Do you have an email newsletter? If so, does it reflect you as you want to be known? If not, why not?

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As always, comments and questions are more than welcome. I hope everyone is settling into his or her new year routines!

Wednesday, January 6, 2016

Book Review: "Minder Rising" (Carol Van Natta)

When you're given a second lease on life, whether you asked for another chance or not and whether you wanted it or not, what will it take for you to step back and really consider the possibilities?

If you've ever found yourself in that situation, you'll be able to relate in spades to Lieren Song, one of two protagonists in Carol Van Natta's most recent science fiction romance novel, Minder Rising, book two in her Central Galactic Concordance series and easily one of my favorite most recent reads.




Science fiction isn't usually my thing ... I'll be the first to admit that. On the other hand, I think that any genre, well-written, can engage any reader, with enough care and consideration to the fact that a reader needs to remain engaged and be entertained by well-rounded characters and a forward-moving plot.

Van Natta is an absolute expert in her craft.

Her futuristic science fiction world is one of the most well-thought out and intricately detailed I've met in my recent forays into speculative fiction. In Overload Flux, book one of her series, of which you can read my review here, the world (or, rather, universe) she has created works seamlessly within itself, leaving me with no glaring gaps or dropped loops as to how everything works together. Minder Rising only continues with that same attentive consistency.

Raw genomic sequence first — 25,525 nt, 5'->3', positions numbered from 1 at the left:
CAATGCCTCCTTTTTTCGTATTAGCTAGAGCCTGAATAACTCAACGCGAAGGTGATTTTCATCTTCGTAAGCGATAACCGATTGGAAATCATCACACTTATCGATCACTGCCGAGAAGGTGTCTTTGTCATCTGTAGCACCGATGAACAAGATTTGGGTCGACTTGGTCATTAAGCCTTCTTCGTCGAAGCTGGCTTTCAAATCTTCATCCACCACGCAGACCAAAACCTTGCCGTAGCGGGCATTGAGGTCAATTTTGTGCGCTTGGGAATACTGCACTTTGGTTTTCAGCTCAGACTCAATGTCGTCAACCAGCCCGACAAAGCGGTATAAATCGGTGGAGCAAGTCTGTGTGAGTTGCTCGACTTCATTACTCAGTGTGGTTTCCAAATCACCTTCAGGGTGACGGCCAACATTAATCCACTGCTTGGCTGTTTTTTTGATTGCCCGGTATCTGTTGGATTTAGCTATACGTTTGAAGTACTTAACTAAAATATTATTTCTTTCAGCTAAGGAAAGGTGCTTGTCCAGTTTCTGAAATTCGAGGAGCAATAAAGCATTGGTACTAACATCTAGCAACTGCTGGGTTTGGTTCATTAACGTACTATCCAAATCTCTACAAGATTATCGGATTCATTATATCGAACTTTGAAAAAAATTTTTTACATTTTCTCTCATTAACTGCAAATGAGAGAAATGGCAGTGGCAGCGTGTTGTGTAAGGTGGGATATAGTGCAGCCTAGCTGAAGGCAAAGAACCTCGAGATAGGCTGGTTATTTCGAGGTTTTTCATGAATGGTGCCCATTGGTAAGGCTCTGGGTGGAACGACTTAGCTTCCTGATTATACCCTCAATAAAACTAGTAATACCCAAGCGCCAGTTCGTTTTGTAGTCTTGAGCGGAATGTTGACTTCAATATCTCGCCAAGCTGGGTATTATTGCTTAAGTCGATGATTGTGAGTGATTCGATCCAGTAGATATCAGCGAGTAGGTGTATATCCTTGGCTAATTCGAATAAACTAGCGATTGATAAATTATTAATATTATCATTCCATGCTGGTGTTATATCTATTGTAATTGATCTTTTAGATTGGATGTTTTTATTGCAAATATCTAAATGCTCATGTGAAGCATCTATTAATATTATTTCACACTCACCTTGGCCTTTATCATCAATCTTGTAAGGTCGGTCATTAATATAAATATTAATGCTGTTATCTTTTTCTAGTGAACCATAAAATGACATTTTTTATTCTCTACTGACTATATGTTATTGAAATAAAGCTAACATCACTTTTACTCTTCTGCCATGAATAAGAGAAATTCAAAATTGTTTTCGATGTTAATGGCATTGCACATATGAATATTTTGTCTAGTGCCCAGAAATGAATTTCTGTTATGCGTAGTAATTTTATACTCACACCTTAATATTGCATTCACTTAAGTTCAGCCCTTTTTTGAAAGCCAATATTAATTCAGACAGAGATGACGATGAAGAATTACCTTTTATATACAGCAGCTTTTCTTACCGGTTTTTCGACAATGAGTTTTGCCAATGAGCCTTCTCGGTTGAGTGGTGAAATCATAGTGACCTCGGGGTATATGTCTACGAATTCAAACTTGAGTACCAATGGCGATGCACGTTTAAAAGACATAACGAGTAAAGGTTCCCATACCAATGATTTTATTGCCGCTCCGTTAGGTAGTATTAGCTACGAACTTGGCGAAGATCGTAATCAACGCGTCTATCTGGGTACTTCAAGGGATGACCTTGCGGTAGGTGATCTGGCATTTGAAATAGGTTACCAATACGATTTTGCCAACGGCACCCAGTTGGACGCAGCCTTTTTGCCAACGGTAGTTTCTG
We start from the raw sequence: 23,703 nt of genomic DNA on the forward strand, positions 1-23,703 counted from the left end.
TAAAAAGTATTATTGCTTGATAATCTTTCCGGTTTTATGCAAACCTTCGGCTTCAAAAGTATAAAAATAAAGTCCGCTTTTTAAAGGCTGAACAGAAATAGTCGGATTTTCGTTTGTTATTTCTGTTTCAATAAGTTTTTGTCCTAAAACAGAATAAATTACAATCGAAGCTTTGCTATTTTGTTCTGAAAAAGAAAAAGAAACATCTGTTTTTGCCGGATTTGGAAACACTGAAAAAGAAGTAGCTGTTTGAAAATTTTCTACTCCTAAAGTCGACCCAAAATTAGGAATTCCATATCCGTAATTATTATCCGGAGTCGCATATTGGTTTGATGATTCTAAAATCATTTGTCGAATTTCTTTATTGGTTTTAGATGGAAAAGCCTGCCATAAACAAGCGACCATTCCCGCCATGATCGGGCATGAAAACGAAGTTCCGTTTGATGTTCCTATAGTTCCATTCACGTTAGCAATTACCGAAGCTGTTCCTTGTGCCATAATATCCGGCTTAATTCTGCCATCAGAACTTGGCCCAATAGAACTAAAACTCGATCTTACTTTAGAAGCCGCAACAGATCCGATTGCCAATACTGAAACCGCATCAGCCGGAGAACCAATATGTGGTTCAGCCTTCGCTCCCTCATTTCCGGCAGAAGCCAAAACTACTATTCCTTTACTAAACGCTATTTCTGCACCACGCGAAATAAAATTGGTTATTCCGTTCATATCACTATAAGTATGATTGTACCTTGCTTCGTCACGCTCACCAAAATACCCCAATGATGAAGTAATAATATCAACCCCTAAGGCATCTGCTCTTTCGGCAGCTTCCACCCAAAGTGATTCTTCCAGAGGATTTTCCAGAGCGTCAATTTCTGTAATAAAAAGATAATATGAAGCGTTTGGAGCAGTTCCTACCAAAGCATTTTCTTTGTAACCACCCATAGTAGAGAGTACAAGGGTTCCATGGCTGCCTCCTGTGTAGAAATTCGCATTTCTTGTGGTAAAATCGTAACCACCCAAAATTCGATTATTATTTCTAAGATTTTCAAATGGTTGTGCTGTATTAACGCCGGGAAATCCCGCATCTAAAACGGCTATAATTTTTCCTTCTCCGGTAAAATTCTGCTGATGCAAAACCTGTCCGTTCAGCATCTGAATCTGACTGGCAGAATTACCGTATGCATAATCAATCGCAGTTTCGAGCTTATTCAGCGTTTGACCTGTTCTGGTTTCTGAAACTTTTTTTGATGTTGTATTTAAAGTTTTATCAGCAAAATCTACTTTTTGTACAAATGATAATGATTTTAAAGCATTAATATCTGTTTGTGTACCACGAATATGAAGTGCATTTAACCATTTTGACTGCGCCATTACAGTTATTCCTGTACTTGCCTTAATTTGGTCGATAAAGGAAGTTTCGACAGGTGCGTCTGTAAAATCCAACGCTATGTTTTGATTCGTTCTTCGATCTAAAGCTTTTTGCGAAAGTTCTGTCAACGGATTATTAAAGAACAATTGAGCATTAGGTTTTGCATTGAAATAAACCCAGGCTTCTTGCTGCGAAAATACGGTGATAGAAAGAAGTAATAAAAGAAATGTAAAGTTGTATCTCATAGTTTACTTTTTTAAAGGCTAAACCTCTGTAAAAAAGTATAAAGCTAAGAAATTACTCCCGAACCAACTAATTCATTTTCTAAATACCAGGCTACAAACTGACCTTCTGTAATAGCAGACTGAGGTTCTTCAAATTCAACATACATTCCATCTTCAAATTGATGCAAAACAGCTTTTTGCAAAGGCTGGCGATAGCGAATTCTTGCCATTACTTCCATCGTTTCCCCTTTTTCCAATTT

The characters left me intrigued and more than willing to keep reading to find out "what happens next" for each of them, especially Lieren (aforementioned) and Imara Sesay, the other protagonist, and Imara's impish, gifted son Derrit. (Even the characters' names make you want to find out more.) Each has his or her respective arc within the larger story narrative, and those arcs are fascinating enough that I missed each one when I switched to the other main point of view throughout.

While more theoretical and with more explanation than the first in the series, Minder Rising joins the Central Galactic Concordance books as a reinforced example of the same excellent standards according to which Overload Flux was written. I have no doubt that whether you're a science fiction fan or not, you'll be delighted to have picked up a copy of this work.


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Author: Carol Van Natta
Title: Minder Rising
Series: Central Galactic Concordance
ISBN: 978-0983174127
Purchase here: http://amzn.to/1SzLRp0

Disclaimer: I received a complimentary copy of this work from the author in exchange for an honest, though not necessarily positive, review. The opinions I have expressed are my own.

Monday, January 4, 2016

The Top Five: Best Writing-Related Articles from December 28 - January 1

5. "The Verb 'To Twit'" on Daily Writing Tips (Maeve Maddox)

Link: http://bit.ly/1MOCWsF